said, he rose to put a Question to the right hon. Gentleman at the head of the Government on the subject of legislation in regard to Inventions. Inquiries had been conducted by a Committee of the House of Lords in 1851, and a Royal Commission in 1863. The results were very instructive and suggestive; but the investigation had not been so thorough as many persons expected. Obstacles had stood in the way of legislating for the reward of inventors up to the present time. At the beginning of last Session he had the honour of bringing the subject before the House, and the Attorney General then said that an investigation by a Committee would be expedient. A difficulty afterwards arose about getting a Committee, and about this time 12 months he asked the right hon. Gentleman the President of the Board of Trade, whose absence from the House was universally regretted, whether the Government had any intention of proposing a Committee this Session. The reply of the right hon. Gentleman was this—
At the beginning of the present Session he renewed his application to the Board of Trade, but the absence of his right hon. Friend and the pressure of work in the public offices and the House had been such that his hopes and those of the public had been sorely disappointed. A Paper was ordered to be printed at the close of last Session in which hon. Members would find testimonies to the progress of public opinion on this question on the Continent of Europe. It would be seen that since they had discussed the question last year Holland had abolished patents altogether, and Count Bismarck, as Chancellor of the North German Confederation, had presented a State Paper in which he urged their abolition. He (Mr. Macfie) occupied a medium place between the two parties—the one contending that rewards for inventions should be continued in the shape of monopolies, and the other that patents should be abolished altogether and free trade introduced. He believed it was possible to take a middle course, beneficial to the nation and to inventors, by establishing a system of rewards, but in such a way that there should be no exclusive privilege. He wished to ask, Whether the Government were prepared next Session to propose the appointment of a Select Committee to inquire into the operation of the Law of Patents for inventions, or, if not disposed themselves to do so, whether they would assist any private Member who wished to move for such a Committee?"If my hon. Friend were to propose a Committee in this House, it would be a very reasonable proposition, to which the Members of the Government and this House would probably agree."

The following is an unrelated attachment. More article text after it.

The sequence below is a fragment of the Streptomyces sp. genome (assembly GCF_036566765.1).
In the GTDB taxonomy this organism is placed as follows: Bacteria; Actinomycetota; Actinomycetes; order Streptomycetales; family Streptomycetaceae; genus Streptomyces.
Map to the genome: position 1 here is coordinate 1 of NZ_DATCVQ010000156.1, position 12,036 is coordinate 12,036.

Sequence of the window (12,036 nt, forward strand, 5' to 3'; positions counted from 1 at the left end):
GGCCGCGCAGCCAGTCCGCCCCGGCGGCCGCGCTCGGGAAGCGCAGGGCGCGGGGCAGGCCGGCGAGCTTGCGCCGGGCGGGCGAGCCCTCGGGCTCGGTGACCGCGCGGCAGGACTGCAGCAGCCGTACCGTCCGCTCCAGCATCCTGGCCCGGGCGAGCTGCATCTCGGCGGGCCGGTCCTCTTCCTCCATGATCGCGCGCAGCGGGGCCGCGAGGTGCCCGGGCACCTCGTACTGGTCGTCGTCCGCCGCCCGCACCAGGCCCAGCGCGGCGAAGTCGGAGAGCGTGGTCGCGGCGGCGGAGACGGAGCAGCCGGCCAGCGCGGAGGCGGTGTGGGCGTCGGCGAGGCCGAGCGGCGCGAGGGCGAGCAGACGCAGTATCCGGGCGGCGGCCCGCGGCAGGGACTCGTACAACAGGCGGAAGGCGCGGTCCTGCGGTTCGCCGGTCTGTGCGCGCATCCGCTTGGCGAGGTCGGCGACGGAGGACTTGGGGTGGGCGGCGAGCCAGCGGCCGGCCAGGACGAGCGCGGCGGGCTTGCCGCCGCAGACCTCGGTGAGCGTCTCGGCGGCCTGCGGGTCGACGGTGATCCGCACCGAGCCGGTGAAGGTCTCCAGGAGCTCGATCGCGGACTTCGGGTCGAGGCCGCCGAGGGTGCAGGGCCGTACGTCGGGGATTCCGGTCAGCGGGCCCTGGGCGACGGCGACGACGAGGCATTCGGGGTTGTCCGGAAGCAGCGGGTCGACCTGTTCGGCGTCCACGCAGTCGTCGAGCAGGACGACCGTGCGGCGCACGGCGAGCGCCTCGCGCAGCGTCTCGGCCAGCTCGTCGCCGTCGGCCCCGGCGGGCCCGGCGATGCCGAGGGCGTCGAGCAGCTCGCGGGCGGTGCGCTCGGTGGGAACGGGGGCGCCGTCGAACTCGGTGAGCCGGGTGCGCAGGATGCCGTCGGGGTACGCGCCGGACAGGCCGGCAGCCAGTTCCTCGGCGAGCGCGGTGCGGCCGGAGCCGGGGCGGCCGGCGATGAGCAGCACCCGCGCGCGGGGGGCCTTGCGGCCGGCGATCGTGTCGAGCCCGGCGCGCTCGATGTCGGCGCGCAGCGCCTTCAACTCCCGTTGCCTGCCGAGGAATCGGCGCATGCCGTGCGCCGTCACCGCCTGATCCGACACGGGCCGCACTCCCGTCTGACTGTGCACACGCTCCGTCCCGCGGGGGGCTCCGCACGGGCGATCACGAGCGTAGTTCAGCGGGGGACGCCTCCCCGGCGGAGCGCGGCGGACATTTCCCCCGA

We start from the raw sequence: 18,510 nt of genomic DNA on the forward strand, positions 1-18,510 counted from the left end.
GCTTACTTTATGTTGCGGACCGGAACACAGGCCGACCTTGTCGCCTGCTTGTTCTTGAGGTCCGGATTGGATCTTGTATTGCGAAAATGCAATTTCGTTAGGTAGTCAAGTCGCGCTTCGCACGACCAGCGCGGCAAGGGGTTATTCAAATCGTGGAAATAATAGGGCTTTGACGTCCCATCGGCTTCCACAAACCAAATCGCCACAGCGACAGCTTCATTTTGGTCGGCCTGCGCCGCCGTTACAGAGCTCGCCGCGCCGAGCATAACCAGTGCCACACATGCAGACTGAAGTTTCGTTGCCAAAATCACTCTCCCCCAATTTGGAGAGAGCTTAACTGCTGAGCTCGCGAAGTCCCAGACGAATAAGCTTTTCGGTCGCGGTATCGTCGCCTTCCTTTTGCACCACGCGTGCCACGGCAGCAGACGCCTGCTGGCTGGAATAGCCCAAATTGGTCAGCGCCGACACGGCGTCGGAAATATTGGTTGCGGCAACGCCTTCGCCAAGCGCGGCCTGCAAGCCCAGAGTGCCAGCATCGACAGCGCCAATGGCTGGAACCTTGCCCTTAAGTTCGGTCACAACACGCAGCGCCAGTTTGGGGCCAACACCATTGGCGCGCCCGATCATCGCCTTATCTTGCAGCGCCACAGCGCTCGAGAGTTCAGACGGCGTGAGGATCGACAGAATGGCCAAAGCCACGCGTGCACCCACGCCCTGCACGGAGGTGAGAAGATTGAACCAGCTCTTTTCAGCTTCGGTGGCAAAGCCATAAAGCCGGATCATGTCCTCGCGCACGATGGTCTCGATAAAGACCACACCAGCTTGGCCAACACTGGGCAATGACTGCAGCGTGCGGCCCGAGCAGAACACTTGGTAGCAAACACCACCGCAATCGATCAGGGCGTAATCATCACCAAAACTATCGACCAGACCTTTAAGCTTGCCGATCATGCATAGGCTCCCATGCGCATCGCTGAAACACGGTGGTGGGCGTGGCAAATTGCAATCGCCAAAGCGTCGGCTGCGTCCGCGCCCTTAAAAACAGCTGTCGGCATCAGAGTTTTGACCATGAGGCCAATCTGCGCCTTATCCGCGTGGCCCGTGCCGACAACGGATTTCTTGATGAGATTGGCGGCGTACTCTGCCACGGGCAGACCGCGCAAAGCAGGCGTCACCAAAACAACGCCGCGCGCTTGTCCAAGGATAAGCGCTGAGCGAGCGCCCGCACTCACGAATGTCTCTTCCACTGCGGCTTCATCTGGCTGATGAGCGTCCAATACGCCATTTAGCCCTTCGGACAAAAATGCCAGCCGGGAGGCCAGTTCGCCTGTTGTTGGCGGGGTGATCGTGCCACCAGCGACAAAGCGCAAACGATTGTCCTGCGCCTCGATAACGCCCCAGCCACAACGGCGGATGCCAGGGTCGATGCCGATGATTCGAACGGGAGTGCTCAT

said, the Government did not find themselves prepared to shift materially the ground they took last Session. They admitted at once the difficulties and disadvantages connected with the present state of the law in regard to patents, but they had not been able, as a body, to arrive — nor did he think the public had arrived — at any such clear conviction as to the mode of dealing with that law as would justify them in introducing a measure for remedying its defects or substituting for it a better system. Though his hon. Friend (Mr. Macfie) entertained a decided opinion as to the practicability of substituting State reward for the present system of public reward, yet he (Mr. Gladstone) doubted whether the Chancellor of the Exchequer had been able to see his way to the working of such a system, which must involve a heavy demand upon the public purse. The experience of Government Departments was that there was the extremest difficulty in dealing with inventions or with claims to them; and if once inventions came to be made the subject of premiums to be drawn out of the public purse, he was afraid that universal confusion would result. The Government were under an obligation, as a general rule, not to move for a Committee on a particular branch of the law, unless they were prepared to take the lead in directing its investigations, and make proposals which, in the main and in principle, they thought adequate to the solution of the question. The Government did not feel themselves to be in a position to do that; but if his hon. Friend (Mr. Macfie), or any other hon. Gentleman, was desirous of conducting such an inquiry, they certainly would not throw any obstacle in his way, but would heartily wish him well in his endeavour.